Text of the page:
MAY 08 2019


An unbias search engine, type as activism, and a credit card that tracks your carbon footprint

Credit: Pantene

A search engine filter that destroys cultural biases? Very cool

“Only 10% of search results for ‘CEO’ depict women, despite women comprising 28% of the occupation...When you search ‘great hair’ or ‘perfect hair,’ the results prioritize white women with sleek locks. Our search engine algorithms are capturing our stereotypes and serving them back to us in the form of biased results...As a browser extension, S.H.E. operates on the search backend, filtering and repositioning results to yield more equalized, accurate representations.” Well, we think this is pretty damn cool.

Credit: Ouch!

“Why escaping from strong opinions will make us weaker”

Gabriel Vasquez argues that in the midst of what he calls “cancel culture,” controversial topics are being discussed behind closed doors, in our own bubbles, instead of in “healthy, public discourse.” Do you agree?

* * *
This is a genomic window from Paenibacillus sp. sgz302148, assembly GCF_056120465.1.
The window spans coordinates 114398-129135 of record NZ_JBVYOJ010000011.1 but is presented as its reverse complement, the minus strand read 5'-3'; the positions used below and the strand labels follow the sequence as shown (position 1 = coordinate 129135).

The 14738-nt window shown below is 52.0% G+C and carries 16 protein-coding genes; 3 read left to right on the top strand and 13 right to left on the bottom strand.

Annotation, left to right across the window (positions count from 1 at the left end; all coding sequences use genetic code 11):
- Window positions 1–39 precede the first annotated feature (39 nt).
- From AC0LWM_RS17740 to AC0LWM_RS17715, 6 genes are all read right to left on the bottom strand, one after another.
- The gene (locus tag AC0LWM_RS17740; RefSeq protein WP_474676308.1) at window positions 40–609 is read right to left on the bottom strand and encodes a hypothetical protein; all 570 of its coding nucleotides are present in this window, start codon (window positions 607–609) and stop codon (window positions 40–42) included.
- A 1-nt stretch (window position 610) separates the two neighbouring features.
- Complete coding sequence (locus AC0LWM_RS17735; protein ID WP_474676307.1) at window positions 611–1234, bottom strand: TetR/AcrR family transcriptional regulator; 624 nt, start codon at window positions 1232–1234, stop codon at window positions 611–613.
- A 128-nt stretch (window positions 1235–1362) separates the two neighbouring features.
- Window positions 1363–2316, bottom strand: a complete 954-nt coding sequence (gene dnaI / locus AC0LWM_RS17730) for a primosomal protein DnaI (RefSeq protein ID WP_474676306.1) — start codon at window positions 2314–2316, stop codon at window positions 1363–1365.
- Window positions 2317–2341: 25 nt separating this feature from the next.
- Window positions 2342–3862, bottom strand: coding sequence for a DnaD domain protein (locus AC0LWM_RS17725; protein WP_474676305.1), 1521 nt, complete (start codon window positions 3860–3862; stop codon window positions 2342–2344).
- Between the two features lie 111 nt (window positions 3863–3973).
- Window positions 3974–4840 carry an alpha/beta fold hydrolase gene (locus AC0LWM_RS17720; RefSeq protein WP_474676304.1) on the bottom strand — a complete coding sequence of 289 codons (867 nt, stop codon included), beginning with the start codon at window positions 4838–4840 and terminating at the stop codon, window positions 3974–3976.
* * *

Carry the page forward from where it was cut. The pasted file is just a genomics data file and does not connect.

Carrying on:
Credit: Forest Young and Jeremy Mickel, Redaction

Exploring the history and abuses of the US criminal justice system through type

Redaction was created to explore “the failings of state and federal court systems.” Trust us, you’ll want to read more about this.

Credit: Doconomy

A credit card that tracks your carbon footprint? Sweden just gets it, you know

Want a credit card that tracks the carbon dioxide emissions of your purchases, and caps the climate impact of your spending? Yeah, us too. Share the love, Sweden!

Credit: Bytes Conf

Can constraints boost creativity?

“In web development, the sheer volume of things to learn can be overwhelming. Pair this with anxiety and a tendency to procrastinate and you’ve got the perfect recipe for doing absolutely nothing.” Yikes. Cassie Evans is here to help—watch her talk through how restriction can be a good thing.

Credit: AV/TV Club

A word from the Nickelodeon Super Toy Run winners 20 years post-haul

“[I grabbed] a combo pool and air-hockey table and ping-pong table. There were several Power Wheels. Big playhouses. Stuff like that. Thinking back on it, I really should have just gone to town on those.” Remember when Toys ‘R Us and Nickelodeon teamed up and gave kids free rein to get whatever they wanted in a store? Us too.